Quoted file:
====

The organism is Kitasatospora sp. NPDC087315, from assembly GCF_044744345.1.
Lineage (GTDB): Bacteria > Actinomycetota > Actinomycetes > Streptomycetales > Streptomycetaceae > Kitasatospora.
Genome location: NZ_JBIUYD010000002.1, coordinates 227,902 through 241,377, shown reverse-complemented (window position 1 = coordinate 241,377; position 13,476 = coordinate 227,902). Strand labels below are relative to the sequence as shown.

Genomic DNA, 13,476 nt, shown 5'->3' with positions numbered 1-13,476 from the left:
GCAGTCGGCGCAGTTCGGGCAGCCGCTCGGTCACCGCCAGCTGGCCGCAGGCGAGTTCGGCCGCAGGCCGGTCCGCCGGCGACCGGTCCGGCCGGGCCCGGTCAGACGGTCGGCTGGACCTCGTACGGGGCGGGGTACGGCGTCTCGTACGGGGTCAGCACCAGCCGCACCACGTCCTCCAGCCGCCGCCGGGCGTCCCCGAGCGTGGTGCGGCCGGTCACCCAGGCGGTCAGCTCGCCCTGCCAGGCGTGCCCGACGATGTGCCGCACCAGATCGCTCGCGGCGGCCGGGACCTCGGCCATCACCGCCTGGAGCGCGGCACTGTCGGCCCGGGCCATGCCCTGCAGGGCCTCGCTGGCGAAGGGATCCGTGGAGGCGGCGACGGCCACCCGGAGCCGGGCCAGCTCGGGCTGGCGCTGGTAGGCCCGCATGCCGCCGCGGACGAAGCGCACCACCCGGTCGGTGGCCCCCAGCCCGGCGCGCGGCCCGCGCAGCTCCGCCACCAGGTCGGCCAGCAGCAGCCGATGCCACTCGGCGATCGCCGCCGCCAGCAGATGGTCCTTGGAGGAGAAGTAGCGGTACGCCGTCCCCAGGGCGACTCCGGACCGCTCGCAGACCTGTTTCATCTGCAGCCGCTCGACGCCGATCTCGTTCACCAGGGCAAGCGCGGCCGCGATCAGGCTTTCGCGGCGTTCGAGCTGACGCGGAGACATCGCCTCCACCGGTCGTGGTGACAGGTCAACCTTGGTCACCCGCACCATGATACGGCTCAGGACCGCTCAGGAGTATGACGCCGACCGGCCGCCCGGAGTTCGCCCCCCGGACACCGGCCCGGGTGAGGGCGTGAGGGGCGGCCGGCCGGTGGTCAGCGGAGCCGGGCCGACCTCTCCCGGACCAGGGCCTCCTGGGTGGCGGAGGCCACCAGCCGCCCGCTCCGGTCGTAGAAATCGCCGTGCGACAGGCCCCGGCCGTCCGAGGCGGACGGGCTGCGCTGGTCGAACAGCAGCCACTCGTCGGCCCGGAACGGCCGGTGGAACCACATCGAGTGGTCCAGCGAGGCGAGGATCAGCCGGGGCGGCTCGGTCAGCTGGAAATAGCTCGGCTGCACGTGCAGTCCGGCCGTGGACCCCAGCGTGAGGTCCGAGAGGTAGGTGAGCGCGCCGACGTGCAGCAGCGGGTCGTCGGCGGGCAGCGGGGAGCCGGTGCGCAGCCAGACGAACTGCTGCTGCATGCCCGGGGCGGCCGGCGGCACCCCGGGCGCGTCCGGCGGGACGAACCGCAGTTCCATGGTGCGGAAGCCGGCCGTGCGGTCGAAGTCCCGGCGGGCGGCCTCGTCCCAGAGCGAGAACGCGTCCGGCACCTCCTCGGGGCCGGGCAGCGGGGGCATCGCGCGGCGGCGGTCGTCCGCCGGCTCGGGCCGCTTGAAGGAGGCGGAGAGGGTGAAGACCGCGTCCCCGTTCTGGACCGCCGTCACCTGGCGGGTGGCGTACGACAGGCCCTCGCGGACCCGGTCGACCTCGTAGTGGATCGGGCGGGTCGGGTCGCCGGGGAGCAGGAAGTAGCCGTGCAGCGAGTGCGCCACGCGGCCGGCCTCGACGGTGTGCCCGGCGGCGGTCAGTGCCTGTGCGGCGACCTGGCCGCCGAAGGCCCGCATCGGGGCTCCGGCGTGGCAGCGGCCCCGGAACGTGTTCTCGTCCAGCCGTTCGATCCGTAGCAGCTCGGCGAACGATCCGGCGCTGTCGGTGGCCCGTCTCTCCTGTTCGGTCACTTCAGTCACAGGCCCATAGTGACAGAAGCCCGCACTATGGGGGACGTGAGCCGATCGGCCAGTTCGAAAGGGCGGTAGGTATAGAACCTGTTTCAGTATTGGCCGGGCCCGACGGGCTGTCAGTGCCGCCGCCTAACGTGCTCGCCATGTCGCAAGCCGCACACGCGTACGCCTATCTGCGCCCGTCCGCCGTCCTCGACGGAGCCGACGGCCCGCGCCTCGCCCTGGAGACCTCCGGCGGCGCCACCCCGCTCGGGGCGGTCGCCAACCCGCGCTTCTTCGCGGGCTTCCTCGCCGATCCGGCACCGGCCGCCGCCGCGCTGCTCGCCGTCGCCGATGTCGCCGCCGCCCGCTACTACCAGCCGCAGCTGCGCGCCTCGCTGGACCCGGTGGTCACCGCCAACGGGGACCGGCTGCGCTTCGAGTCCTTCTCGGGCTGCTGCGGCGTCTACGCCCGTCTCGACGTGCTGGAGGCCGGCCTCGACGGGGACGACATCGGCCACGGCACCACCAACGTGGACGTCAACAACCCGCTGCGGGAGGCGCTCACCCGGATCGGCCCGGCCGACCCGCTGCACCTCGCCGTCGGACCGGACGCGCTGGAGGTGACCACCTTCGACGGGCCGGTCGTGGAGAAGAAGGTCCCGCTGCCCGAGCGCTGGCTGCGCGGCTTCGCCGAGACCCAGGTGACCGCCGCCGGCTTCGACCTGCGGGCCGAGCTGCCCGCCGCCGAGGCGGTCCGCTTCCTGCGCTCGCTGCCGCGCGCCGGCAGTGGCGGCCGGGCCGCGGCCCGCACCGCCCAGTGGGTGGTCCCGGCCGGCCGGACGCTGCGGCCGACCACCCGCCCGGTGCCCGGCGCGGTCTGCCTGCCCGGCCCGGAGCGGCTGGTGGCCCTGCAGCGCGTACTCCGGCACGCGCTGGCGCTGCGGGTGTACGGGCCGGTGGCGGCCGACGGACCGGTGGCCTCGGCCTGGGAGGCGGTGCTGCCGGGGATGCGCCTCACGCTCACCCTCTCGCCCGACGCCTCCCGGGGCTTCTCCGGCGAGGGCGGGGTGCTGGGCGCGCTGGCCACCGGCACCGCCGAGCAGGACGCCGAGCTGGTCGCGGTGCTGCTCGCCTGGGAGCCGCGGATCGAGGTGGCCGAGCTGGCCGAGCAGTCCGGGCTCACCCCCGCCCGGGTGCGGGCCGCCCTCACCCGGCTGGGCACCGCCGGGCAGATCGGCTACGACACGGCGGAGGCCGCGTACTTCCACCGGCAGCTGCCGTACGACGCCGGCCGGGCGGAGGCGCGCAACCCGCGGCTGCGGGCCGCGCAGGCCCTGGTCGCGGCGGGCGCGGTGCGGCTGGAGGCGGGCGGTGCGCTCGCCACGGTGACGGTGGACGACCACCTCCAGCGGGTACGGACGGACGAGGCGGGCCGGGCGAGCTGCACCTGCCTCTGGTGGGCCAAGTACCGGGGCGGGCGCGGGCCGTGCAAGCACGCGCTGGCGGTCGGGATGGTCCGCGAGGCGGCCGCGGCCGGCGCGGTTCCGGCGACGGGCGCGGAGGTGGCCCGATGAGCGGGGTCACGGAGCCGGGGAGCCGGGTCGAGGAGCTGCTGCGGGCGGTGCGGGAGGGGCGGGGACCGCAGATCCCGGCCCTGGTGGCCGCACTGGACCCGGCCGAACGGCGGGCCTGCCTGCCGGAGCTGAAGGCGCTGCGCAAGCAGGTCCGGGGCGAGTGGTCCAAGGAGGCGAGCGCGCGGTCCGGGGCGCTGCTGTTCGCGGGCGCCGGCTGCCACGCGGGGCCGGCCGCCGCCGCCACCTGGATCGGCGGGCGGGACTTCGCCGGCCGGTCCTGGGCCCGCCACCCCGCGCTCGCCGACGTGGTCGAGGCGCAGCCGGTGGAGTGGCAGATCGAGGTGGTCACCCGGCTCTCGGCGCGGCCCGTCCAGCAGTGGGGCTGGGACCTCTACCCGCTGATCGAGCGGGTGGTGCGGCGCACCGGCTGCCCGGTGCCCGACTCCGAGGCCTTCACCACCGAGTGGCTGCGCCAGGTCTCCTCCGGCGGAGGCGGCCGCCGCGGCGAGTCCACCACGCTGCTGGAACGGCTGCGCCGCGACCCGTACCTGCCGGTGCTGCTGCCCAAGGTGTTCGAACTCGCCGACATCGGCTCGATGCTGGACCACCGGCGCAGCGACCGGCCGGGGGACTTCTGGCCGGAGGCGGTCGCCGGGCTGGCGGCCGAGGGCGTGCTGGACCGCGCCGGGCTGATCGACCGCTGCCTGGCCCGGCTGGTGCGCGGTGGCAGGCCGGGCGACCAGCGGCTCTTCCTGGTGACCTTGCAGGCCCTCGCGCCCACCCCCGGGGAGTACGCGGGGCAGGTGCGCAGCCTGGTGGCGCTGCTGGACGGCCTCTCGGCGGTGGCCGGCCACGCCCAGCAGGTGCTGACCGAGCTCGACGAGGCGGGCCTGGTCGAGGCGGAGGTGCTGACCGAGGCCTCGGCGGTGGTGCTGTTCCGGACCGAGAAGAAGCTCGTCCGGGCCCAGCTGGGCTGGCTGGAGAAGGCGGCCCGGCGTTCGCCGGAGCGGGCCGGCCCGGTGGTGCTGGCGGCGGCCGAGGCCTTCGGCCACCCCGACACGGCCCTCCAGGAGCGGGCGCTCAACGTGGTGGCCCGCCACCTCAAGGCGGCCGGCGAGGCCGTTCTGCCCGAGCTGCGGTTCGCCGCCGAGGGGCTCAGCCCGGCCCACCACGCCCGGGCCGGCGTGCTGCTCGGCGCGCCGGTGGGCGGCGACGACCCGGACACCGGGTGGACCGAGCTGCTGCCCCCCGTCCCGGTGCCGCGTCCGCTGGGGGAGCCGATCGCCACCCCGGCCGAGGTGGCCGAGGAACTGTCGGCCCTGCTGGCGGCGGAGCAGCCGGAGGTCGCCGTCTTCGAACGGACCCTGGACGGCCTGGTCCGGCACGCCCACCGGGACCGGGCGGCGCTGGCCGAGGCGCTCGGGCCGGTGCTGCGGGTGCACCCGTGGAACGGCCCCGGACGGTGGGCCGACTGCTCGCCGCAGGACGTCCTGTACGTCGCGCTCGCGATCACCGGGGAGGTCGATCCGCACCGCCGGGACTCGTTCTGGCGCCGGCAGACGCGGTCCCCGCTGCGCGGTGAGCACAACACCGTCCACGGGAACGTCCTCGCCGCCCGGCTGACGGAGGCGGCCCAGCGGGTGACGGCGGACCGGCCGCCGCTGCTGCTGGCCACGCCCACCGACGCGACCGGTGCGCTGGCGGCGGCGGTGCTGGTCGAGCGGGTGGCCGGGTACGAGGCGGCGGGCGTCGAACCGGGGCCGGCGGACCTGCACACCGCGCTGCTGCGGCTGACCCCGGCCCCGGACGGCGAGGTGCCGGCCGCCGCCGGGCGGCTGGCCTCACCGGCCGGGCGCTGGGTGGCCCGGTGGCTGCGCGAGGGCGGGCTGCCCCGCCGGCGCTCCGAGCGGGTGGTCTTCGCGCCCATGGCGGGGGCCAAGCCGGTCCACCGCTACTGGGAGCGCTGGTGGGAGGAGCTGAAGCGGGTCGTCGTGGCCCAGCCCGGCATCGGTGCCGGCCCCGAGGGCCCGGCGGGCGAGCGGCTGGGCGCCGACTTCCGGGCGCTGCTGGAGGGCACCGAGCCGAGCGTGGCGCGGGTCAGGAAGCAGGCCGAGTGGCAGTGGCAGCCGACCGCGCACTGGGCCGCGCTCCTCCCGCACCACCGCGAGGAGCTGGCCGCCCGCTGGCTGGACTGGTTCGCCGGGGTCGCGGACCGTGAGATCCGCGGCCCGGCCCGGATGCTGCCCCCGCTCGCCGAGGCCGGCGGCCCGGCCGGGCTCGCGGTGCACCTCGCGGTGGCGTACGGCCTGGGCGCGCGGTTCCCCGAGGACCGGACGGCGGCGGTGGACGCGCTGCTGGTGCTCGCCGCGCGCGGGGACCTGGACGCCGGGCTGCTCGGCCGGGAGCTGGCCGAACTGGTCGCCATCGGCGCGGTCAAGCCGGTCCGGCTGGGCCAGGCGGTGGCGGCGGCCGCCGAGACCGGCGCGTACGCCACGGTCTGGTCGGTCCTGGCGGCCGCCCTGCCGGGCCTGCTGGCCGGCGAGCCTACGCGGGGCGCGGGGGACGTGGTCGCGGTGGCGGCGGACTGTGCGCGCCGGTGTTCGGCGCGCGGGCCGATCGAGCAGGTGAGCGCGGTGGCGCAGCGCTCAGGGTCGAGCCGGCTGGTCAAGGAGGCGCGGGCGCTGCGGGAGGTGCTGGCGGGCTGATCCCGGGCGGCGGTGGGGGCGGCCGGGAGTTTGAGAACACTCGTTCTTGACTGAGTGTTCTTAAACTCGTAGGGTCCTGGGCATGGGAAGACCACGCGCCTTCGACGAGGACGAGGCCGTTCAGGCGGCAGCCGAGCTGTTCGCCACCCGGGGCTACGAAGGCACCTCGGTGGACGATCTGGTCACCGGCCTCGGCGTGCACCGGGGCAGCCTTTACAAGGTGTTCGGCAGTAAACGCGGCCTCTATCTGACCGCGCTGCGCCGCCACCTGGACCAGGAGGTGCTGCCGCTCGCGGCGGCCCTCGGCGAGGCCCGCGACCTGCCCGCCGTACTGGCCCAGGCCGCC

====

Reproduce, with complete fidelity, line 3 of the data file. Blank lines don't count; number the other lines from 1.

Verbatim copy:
Genome location: NZ_JBIUYD010000002.1, coordinates 227,902 through 241,377, shown reverse-complemented (window position 1 = coordinate 241,377; position 13,476 = coordinate 227,902). Strand labels below are relative to the sequence as shown.